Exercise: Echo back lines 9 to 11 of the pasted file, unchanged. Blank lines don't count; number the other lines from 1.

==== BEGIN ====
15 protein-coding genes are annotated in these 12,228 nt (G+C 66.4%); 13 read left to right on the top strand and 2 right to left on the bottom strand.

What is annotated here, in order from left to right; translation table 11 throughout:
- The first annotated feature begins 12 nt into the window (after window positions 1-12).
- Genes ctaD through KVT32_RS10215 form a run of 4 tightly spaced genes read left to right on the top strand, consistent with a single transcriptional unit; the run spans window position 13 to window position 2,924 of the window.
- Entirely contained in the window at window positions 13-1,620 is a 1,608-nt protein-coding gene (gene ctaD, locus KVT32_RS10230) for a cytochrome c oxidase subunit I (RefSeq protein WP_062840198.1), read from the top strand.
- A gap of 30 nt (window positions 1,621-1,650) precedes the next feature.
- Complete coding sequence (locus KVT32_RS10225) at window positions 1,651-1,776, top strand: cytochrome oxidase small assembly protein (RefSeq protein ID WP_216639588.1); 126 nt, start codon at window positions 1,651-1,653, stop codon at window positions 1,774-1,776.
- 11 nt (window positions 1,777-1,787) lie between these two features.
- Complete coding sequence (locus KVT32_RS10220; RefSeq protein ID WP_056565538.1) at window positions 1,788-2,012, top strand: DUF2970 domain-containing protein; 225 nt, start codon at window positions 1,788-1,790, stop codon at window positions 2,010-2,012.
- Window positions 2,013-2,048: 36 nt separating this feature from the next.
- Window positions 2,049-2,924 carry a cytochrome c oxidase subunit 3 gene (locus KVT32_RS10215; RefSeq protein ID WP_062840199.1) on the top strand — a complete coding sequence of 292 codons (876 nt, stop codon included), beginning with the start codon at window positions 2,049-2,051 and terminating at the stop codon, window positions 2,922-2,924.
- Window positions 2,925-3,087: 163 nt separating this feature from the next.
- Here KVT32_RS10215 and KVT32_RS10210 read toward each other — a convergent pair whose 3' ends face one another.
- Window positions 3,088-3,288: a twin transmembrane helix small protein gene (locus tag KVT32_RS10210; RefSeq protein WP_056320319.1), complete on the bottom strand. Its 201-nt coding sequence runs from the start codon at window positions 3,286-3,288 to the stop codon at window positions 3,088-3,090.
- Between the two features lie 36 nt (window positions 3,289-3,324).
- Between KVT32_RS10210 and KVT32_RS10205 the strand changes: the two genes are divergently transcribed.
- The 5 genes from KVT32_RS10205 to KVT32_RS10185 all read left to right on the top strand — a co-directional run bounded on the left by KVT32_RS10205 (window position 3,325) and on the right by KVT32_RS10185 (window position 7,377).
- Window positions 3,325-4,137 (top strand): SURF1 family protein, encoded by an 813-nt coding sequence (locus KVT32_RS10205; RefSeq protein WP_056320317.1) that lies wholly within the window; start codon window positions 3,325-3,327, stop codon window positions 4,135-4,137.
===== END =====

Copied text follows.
- Complete coding sequence (locus KVT32_RS10220; RefSeq protein ID WP_056565538.1) at window positions 1,788-2,012, top strand: DUF2970 domain-containing protein; 225 nt, start codon at window positions 1,788-1,790, stop codon at window positions 2,010-2,012.
- Window positions 2,013-2,048: 36 nt separating this feature from the next.
- Window positions 2,049-2,924 carry a cytochrome c oxidase subunit 3 gene (locus KVT32_RS10215; RefSeq protein ID WP_062840199.1) on the top strand — a complete coding sequence of 292 codons (876 nt, stop codon included), beginning with the start codon at window positions 2,049-2,051 and terminating at the stop codon, window positions 2,922-2,924.